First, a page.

Bailey, pp. 29-37. Ibid., p. 37. 51 For an opinion that is unrelated to the question of the morality of the practice, see John Bright, A History of Israel, 2nd ed. (Philadelphia: Westminster, 1972), p. 118 and 3rd ed. (Philadelphia: Westminster, 1981), p. 239. 52 Boswell, pp. 100-102; Barnett, p. 12. Here we note, however, that in Leviticus 18 the prohibitions against idolatrous sexuality and homosexuality are juxtaposed in vv. 21 and 22, whereas in chapter 20 the prohibitions are substantially separated from one another (vv. 1– 5 as opposed to v. 13). Therefore, while it might be reasonable to think that in chapter 18 the two practices are being joined together (i.e., homosexuality in ritual worship is what is condemned), it is much harder to draw that conclusion in chapter 20.

Page 11 of 19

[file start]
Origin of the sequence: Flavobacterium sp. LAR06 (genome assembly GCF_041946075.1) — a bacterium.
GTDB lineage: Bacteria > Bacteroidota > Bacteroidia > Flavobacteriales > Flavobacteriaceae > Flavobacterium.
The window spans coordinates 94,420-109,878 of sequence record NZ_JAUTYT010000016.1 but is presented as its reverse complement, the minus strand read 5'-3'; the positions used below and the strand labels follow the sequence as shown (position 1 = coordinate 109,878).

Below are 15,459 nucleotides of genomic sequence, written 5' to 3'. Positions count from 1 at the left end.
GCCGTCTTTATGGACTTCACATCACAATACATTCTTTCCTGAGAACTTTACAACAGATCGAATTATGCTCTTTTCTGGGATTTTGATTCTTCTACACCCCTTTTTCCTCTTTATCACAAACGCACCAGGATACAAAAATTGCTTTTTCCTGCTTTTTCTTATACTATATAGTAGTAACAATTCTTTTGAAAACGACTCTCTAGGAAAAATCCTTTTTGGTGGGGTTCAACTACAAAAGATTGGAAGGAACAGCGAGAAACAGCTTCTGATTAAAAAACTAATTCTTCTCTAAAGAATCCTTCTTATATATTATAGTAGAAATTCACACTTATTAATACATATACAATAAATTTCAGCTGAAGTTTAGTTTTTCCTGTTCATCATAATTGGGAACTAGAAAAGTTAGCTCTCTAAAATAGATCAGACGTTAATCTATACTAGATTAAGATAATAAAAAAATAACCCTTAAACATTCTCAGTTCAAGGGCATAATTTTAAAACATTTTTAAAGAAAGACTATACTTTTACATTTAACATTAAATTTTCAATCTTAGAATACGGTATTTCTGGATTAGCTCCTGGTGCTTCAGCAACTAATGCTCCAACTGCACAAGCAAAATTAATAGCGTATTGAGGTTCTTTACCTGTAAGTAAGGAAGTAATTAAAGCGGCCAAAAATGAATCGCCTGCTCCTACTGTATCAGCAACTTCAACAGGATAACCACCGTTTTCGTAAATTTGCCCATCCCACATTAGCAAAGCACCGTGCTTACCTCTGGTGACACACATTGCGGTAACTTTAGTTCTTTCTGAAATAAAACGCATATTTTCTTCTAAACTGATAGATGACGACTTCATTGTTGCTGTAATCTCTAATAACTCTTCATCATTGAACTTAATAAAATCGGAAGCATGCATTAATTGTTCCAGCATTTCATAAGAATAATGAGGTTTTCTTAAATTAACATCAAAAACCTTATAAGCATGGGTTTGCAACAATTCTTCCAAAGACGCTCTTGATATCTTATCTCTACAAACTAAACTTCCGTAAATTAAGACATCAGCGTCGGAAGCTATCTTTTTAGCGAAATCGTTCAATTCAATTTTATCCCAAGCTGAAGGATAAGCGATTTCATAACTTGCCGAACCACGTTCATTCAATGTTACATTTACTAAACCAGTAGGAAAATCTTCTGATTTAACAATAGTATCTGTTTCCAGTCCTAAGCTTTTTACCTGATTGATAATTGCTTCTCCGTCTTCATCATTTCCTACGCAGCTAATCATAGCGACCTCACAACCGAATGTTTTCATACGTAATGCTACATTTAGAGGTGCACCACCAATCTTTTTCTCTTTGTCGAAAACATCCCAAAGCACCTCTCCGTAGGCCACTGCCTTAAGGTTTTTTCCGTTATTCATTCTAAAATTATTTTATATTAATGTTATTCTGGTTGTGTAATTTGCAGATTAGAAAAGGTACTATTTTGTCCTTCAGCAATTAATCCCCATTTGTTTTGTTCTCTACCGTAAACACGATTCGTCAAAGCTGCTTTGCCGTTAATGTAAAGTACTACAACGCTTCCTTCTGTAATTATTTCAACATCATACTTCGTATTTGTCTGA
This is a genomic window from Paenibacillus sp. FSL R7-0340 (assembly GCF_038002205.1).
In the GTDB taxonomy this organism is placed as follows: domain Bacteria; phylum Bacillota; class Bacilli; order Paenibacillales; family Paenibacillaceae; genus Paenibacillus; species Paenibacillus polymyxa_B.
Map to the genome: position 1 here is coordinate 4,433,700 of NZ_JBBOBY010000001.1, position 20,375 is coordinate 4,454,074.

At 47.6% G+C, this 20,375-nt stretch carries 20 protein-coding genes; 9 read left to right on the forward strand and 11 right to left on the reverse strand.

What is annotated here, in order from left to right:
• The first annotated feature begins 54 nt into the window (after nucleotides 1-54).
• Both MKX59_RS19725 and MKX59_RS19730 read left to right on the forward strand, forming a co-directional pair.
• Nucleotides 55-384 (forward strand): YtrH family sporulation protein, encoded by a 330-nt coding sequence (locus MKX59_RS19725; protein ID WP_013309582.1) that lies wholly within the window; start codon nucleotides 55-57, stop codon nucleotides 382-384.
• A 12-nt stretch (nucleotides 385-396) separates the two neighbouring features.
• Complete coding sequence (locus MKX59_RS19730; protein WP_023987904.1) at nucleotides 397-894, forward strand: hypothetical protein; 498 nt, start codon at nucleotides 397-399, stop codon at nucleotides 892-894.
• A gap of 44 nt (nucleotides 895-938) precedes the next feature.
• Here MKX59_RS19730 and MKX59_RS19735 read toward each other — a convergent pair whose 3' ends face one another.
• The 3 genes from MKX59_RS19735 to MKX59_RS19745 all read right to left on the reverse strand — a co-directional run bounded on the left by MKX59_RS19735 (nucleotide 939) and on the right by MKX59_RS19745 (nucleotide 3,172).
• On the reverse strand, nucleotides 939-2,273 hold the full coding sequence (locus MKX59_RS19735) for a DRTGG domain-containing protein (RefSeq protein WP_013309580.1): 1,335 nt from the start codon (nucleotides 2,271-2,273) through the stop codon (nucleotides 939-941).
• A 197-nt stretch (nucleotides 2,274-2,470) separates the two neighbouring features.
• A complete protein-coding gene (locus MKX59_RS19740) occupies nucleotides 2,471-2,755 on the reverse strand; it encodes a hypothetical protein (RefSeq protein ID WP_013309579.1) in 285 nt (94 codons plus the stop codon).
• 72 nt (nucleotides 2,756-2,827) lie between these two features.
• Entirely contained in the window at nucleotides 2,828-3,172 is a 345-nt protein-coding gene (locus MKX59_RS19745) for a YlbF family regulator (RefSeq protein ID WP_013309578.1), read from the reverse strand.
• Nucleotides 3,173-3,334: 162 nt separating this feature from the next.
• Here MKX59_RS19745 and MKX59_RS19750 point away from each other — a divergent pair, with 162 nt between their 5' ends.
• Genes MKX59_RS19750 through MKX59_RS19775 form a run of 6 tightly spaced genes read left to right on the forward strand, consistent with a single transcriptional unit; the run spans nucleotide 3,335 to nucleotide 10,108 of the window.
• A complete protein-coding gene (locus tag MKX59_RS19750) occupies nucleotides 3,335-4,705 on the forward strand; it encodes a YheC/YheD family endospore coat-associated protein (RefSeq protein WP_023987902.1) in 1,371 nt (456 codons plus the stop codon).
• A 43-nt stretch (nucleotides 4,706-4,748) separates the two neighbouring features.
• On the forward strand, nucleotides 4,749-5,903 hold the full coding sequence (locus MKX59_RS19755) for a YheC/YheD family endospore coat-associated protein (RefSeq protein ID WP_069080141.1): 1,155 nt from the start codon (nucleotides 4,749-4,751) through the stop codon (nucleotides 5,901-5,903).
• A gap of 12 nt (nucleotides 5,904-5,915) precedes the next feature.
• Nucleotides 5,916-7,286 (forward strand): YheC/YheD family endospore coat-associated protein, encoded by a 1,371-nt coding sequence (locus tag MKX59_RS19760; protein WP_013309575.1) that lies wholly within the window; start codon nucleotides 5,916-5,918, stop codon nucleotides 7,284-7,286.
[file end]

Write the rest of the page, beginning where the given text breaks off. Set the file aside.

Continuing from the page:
Nothing in Leviticus explicitly states why the prohibited practices are condemned. The Leviticus texts just naturally assume the practices are condemned because they are inherently wrong, not because they were part of the idolatrous worship of the Egyptians and Canaanites. In the Leviticus Code incest, adultery, child sacrifice, bestiality, spiritism and the cursing of one’s parents are all prohibited. Only one act condemned in the Code has cultic or symbolic significance—child sacrifice, and it is condemned whether associated with religious worship or not. Child sacrifice was practiced in pagan religious rites, but it was wrong on two counts—in itself and because of its association with idolatry. As a matter of fact, that the surrounding nations practiced both child sacrifice and the other prohibited acts only serves to confirm the corruption of these cultures in the mind of the Israelite.53 Moreover, homosexuality is condemned in the context of adultery, bestiality, and incest. Clearly, those practices were not prohibited simply because of their association with idolatry or Egyptian and Canaanite cultures. A third handling of the Leviticus Holiness Code claims that the Mosaic Law or at least parts of it are irrelevant for the Christian today. In its most extreme form, this view argues that the Mosaic Law has no relevance for us today. All of it reflects folk ways of an ancient culture. We live in the enlightened twenty-first century. Others say that since Christ is the end of the law for the Christian (Rom. 10:4), even the Ten Commandments are no longer binding (2 Cor. 3:7–11). The Law has been superseded (Heb. 7:11). A weaker version of this position is used far more commonly. It distinguishes between the moral and ceremonial elements within the law. The former are still binding, but the latter have ended. Just as we need not feel obligated to follow the prohibitions in the law against eating rabbit (Lev. 11:26), oysters, clams, shrimp and lobster (Lev. 11:10ff) or rare steaks (Lev. 17:10), there is no need to adhere to prohibitions against homosexuality, since they, too, are a part of the ceremonial element of the law and so are not binding today.54 This position in some forms contains an element of truth, but OT law does not become irrelevant even for those holding a discontinuity position on the relation of the testaments. In fact, I believe this is a classic example of a case where the OT prohibition is clearly relevant, since the NT repeats the same command. As to the matter of the ceremonial versus the moral elements of the law, I can again agree that there are differences. The problem is that the distinction is irrelevant to the question of homosexuality. While there are ceremonial elements in the law that we may safely disregard today, most Christians as well as Jews have always recognized that there are commands within the law that are of continuing ethical significance. Exodus 20–40 and Leviticus contain much of that material. Even Boswell admits that these